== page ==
Forever Changes, by Love
Forever Changes, released November 1967, is the third album by the band Love. It has been widely heralded as a psychedelic classic from the Summer of Love, and ranks 40th on Rolling Stone’s list of 500 greatest albums.
Love was a popular live act on the Sunset Strip in Los Angeles between 1966-67, sharing the spotlight with other local bands such as the Byrds, Buffalo Springfield, the Doors, Frank Zappa, the Turtles, the Seeds, the Leafs, and the Standells.
Love was led by Arthur Lee, who sang lead and handled most of the songwriting duties. He was supported in the band by lead guitarist Johnny Echols, rhythm guitarist Bryan MacLean, bassist Ken Forssi, and drummer Michael Stuart.
Forever Changes was a departure from Love’s previous two albums, which were hard rockers in the style of the Yardbirds and Rolling Stones. Forever Changes was primarily acoustic in nature, enhanced with string and horn arrangements courtesy of David Angel. Bruce Botnick, who engineered Love’s first two albums, co-produced the album with Arthur Lee. (Botnick also worked with the Doors, Buffalo Springfield, Captain Beefheart, and the Beach Boys.)
The title of the album came from a story Lee heard about a friend who broke up with his girlfriend. She pleaded, “You said you would love me forever!,” to which he responded, “Well, forever changes.” Lee also noted that since the name of the band was Love, the full title is actually Love Forever Changes.
When Love converged on the recording studio in June 1967 to begin laying down tracks for the album, they had not performed together for several months, thus finding them too rusty to perform as a group. In response, Bruce Botnich brought in the Wrecking Crew, top-notch studio musicians recruited to stand in for the band. The Wrecking Crew recorded a pair of songs: “Daily Planet,” and the standout track “Andmoreagain,” before Love’s band members were able to reconvey and complete the rest of the album.
[The Wrecking Crew also performed on the Byrd’s first hit, “Mr. Tambourine Man.”]
The opening track, “Alone Again Or,” was written by Bryan MacLean, who also contributed “Softly To Me” and “Orange Skies” to Love’s first two albums. Alone Again Or was released as a single and peaked nationally at #123 in early 1968. It features mariachi horns, obtained through Bruce Botnick’s association with Herb Albert and the Tijuana Brass.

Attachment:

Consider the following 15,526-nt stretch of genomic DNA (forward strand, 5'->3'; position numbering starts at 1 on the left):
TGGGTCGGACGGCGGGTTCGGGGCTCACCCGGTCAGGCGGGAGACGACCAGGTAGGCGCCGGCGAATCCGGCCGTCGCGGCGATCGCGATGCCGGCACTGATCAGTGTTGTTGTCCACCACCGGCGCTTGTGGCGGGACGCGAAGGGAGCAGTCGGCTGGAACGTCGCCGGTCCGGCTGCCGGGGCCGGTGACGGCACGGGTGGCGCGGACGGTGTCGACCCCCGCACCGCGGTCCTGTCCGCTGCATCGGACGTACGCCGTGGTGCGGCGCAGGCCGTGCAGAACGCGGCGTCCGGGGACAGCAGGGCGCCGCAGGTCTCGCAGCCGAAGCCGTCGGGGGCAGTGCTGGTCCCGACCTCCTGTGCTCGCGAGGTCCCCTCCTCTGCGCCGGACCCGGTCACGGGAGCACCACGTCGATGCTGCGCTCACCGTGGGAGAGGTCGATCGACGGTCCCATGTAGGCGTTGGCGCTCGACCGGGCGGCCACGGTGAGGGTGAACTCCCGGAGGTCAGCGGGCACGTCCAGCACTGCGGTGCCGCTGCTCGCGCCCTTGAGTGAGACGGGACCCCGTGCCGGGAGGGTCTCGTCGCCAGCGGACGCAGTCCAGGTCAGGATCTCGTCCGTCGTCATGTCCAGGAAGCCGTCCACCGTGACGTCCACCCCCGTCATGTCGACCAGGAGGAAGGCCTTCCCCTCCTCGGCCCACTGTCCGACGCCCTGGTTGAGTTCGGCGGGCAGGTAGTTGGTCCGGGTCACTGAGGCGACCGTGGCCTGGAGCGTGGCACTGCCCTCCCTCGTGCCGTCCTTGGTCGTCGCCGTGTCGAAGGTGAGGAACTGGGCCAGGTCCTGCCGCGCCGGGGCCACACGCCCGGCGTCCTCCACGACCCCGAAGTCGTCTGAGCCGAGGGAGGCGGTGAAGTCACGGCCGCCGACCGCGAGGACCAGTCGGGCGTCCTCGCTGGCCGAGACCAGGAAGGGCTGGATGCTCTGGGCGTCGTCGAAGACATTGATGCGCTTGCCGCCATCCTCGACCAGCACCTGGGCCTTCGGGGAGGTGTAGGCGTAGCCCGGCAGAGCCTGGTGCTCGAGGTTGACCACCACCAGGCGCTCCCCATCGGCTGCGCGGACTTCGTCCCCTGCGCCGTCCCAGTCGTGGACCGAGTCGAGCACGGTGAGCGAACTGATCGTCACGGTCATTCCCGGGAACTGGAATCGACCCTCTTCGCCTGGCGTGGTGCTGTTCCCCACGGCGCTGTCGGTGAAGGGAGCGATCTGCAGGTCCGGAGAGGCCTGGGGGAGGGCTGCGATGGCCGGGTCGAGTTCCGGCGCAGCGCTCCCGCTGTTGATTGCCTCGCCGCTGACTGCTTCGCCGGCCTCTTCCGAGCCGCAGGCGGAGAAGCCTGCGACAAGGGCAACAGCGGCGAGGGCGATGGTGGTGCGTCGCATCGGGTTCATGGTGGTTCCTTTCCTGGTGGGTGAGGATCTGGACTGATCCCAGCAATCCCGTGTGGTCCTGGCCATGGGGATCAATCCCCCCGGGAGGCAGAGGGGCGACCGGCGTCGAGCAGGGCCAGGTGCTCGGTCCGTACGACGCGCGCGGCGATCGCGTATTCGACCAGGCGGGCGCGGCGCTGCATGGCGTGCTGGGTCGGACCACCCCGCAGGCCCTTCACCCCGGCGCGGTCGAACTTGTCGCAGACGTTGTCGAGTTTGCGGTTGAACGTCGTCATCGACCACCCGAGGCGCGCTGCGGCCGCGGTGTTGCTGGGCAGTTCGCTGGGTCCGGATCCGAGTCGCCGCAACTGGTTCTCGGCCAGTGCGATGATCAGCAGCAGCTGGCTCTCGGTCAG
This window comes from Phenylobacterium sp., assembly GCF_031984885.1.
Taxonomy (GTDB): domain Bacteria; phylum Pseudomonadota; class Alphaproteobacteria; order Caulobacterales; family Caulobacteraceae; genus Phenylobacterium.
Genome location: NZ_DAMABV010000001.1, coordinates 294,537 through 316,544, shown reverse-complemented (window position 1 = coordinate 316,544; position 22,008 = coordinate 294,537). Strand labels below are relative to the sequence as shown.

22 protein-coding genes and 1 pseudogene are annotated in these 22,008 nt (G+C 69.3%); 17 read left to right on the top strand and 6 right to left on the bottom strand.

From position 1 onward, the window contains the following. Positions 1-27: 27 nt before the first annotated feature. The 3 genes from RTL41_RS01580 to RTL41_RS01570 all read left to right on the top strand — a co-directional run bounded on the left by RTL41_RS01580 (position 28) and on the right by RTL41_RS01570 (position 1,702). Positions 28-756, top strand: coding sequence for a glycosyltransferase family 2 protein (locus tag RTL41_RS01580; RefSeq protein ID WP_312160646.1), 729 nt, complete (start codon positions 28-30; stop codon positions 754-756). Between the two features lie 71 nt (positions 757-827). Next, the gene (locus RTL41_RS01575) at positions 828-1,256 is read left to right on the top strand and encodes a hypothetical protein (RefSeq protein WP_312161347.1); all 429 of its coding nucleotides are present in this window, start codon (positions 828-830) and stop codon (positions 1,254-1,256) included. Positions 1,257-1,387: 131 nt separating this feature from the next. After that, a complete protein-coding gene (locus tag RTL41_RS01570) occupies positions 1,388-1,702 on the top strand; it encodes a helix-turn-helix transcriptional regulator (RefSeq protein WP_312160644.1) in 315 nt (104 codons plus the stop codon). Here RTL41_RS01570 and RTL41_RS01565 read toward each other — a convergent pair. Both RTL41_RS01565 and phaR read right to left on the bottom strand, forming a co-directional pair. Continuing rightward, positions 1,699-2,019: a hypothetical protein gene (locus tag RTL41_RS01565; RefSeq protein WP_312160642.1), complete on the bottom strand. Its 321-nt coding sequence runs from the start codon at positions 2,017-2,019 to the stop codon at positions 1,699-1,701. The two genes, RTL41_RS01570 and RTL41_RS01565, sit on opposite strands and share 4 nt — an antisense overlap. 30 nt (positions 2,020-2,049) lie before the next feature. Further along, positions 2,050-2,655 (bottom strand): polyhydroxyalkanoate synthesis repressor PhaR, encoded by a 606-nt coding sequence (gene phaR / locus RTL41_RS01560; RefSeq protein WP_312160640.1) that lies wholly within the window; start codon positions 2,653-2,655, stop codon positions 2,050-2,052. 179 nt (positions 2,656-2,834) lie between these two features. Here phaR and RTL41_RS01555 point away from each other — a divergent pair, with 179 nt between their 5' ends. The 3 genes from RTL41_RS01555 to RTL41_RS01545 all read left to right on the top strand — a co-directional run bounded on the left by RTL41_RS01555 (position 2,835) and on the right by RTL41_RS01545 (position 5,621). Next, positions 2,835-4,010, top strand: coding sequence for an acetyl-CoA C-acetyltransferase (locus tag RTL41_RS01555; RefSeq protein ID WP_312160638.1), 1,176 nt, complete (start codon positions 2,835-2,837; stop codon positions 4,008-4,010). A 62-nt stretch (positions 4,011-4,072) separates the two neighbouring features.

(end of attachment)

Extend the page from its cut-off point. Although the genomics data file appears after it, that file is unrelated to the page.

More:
Two tracks feature Johnny Echols doing his best Jeff Beck imitation on electric lead guitar: “A House is Not a Motel,” and “Live and Let Live.” He also shows off some country licks on “Bummer in the Summer;” and displays his finger-picking skills on “The Red Telephone.”
Arthur Lee’s tribute to the Sunset Strip, “Maybe the People Would Be the Times or Between Clark and Hilldale,” has a strong Merseybeat influence; while “The Good Humor Man He Sees Everything Like This” is notable for its jazzy rhythm and horn arrangement.
The album closes with the anthemic “You Set the Scene,” a track made epic by David Angel’s baroque string and horn arrangement.
Forever Changes received mixed reviews when it was released. The band’s impending breakup and refusal to tour doomed it to stall at #154 on the album charts. The release fared much better in Great Britain where it peaked at #24.
Love recorded one more single in January 1968 before imploding as a group: “Your Mind and We Belong Together,” with “Laughing Stock” on the flip side. Bryan MacLean was first to quit, then Arthur Lee dismissed the rest of the band.
Arthur Lee continued recording as Love until 1974 then slipped into obscurity, eventually serving 6 years in prison for domestic abuse and a firearms violation. He returned to the stage in 2002, and continued performing until he was diagnosed with leukemia in 2005. Arthur Lee passed away in August 2006.
Forever Changes’ stature has improved markedly with the passage of time. In addition to Rolling Stone’s ranking, it was inducted into the Grammy Hall of Fame in 2008, and added to the National Registry in 2012. In a special issue of Mojo magazine, Forever Changes was ranked the second greatest psychedelic album of all time. In January 1996, Mojo readers selected Forever Changes as #11 of the “100 Greatest Albums Ever Made.”
Arthur Lee – Alone Again Or (Jules Holland, 2003)
Arthur Lee – You Set The Scene (Jules Holland, 2003)
Arthur Lee – Love Story #1
Johnny Echols – Love Story #5
Johnny Echols – Love Story #6
Snoopy Pfisterer – Love Story #8
Robert Rozelle – Love Story #10
Bruce Botnick – Love Story #11
John Densmore – Love #7
Jac Holzman – Love Story #12
David Angel – Love Story #13
Arthur Lee – Love Story #14
Bryan MacLean Interview